Crystal Kamm

Written by

Crystal Kamm

30 October 2023


How To Plan a Novel (By Not Planning It)

How to plan your novel - Photo by Photo by Ivan Samkov for Pexels

Writers everywhere approach their novels differently. Some of you meticulously plan everything. Others wing it by sliding into their computer chairs ready to pants their way to a finished draft. Most people will fall somewhere in between, so which are you? Do you plan a novel, pants it, or a mixture of both?

I’ll be honest; I’m the kind of writer who likes to plan for success. I’ve done NaNoWriMo quite a few times, but I find that in the years when I come with a story plan prepared, I do better. 

Before you get too worried, “a plan” doesn’t have to be as big of a deal as you might think. Many writers thrive off the understanding that a novel unfolds as it wants. This makes it difficult to plan a novel. As a self-proclaimed “organized pantser,” I completely agree with that sentiment.

Here are some methods to plan a novel that I love to employ before I get started on a big writing project:


When people talk about planning, they almost always mean outlining. I don’t know about you, but I don’t like outlines at all. They are very restrictive!

That being said, they can be helpful at times. If possible, I recommend at least planning out the main plot points of your novel. Identifying what the characters’ goals are, what big things happen, and how they’re ultimately resolved can save you from a lot of aimless wandering at the drafting stage!


What if you don’t know what your main plot points are?

That’s a completely valid issue, especially if you’re a pantser like me. I sometimes like to brainstorm ideas for what those plot points might be so that I can play with a few scenarios during the drafting process and see which ones work best for my characters.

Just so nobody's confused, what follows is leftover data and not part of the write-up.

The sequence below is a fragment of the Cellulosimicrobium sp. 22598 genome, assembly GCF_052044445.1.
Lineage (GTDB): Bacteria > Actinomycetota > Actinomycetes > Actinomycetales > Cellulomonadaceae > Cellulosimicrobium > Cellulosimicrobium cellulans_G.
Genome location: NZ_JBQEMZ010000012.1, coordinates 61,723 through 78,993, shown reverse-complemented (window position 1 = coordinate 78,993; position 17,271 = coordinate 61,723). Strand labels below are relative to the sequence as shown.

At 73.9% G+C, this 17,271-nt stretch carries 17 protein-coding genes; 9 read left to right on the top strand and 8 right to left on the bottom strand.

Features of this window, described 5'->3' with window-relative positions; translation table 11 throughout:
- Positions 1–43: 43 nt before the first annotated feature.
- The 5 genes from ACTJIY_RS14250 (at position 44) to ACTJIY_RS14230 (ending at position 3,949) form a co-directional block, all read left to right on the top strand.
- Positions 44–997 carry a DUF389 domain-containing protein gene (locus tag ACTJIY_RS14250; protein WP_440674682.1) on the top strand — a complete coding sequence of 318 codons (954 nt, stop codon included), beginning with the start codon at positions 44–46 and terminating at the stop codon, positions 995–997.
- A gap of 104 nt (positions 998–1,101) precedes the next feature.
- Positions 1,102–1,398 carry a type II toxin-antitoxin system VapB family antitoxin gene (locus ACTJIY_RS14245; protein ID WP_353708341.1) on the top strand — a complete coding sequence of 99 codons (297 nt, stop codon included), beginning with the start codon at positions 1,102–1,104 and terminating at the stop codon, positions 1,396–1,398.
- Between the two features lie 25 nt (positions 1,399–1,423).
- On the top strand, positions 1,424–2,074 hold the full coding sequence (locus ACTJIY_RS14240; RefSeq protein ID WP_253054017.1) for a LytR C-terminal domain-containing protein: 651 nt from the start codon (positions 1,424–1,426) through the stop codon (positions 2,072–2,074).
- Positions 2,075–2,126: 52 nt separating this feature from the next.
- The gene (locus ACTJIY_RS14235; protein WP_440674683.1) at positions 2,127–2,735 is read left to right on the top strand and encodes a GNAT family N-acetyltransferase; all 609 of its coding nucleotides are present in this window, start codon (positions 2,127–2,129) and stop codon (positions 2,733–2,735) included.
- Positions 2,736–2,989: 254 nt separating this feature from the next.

plan your novel without planning - Photo by Noémi Macavei-Katócz on Unsplash

Writing exercise

Writing exercises can be a powerful tool if you want to plan your project without rigidly outlining it. They offer a dynamic way to explore characters, settings, and themes organically.

Writing activities like freewriting, character interviews, or scene prompts let you uncover unexpected plot twists and character developments as you go, or even spark initial ideas for directions a story can move in.

Getting to know your characters is one of the best ways to figure out what they would or wouldn’t do. Once you know that, a whole new assortment of possibilities will show up for your novel’s plot. And doing exercises to help develop your settings, can give you a deeper sense of your story world.

Freewrite or journal

Sometimes prompts take your writing in a direction that you weren’t intending on going with your novel and freewriting is a better choice. Freewriting or journaling about your novel can really help you to clear away the cobwebs and dig into your writing process.

I like to free write about my novel almost every day, even if it’s just for a few minutes. I write about my struggles, my plot holes, my character frustrations — anything that’s on my mind. Sometimes I get life-changing epiphanies, but let’s be honest, that’s not the norm. Just working through the questions will often give you a change of perspective and the added bit of motivation you need just to keep going. 

Story bible

If you’ve really got some time on your hands or want to make sense of a very complicated world that you’re building for your story, creating a “bible” can be an incredible exercise in organization.

The idea of creating a “bible” for a story is a system used in Television writing. A bible will contain a bio and picture for every character, plus a breakdown of what motivates them and how they fit into the plot, every setting, and every unique system in the story. This can be an essential element in high-concept stories where characters are using magic, fighting powerful enemies, engaging in extremely technical science, or moving around in a complex world with lots of unusual settings. 

The best part about all of these preparatory exercises is that they don’t actually have to be done first. You can “prepare” for your novel at any stage of the writing process, whether you’ve only written a page or you’re in your third full draft. Be sure to let us know if you’ve tried any of these methods before and whether they’ve worked for you! What methods of novel prep do you swear by?